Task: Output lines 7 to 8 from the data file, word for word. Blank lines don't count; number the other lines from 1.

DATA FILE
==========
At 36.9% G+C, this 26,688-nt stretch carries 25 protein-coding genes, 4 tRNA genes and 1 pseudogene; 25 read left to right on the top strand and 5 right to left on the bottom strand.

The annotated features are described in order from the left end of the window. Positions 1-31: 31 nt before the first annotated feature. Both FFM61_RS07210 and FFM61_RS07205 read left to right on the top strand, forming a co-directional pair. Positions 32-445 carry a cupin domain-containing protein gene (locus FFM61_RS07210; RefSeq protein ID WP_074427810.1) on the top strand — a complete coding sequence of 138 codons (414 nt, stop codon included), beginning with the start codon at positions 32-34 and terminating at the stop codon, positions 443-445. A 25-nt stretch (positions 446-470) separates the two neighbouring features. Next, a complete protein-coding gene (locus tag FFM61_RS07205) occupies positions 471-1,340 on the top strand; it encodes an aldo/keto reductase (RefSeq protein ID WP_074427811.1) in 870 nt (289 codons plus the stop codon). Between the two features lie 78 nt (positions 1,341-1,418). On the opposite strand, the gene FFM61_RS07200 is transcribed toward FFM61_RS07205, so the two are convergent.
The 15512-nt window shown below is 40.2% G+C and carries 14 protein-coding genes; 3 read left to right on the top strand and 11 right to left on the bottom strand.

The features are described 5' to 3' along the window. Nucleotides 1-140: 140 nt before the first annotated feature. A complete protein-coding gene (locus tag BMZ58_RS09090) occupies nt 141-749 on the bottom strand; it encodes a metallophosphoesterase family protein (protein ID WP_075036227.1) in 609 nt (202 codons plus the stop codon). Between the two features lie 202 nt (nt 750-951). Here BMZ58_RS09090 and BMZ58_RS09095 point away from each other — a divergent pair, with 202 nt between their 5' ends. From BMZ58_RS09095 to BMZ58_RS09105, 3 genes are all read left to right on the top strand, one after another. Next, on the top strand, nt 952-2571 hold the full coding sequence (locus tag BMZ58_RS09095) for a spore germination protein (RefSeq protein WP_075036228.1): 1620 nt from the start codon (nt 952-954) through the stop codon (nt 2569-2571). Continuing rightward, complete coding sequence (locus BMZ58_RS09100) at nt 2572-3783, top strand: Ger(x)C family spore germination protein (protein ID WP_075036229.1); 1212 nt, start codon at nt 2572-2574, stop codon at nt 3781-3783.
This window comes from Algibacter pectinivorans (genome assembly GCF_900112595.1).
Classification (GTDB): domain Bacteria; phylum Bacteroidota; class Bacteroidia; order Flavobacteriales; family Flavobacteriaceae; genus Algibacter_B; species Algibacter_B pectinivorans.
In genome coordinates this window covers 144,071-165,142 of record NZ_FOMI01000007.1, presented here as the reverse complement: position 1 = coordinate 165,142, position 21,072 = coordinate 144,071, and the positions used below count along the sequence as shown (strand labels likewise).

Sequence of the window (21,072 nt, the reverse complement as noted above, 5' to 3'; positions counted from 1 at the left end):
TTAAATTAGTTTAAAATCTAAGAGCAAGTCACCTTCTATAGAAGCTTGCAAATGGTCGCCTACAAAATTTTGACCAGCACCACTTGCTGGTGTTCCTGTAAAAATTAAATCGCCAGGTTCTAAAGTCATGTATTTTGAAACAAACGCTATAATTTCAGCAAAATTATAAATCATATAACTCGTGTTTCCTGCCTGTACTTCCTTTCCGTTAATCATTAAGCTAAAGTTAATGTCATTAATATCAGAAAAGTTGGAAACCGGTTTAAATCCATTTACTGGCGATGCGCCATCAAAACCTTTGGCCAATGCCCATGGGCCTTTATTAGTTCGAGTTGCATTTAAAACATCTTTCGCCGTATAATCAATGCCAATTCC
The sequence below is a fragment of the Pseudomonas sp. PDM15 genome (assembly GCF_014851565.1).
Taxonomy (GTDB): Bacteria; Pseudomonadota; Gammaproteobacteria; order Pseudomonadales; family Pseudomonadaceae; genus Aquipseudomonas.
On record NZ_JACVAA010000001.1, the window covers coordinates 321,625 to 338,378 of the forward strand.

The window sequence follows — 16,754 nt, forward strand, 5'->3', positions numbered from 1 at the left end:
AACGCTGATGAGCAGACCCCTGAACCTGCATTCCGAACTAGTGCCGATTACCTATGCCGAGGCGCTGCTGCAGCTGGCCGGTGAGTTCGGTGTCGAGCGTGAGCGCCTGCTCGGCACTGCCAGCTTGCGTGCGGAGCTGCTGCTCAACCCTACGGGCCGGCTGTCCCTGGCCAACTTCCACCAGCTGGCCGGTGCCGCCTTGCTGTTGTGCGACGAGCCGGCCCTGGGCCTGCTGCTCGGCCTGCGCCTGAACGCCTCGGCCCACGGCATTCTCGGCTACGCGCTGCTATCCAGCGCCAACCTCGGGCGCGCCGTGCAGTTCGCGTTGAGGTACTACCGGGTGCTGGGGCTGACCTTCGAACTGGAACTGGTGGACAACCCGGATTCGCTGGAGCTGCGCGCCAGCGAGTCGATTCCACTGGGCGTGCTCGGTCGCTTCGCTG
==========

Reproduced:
In genome coordinates this window covers 144,071-165,142 of record NZ_FOMI01000007.1, presented here as the reverse complement: position 1 = coordinate 165,142, position 21,072 = coordinate 144,071, and the positions used below count along the sequence as shown (strand labels likewise).

Sequence of the window (21,072 nt, the reverse complement as noted above, 5' to 3'; positions counted from 1 at the left end):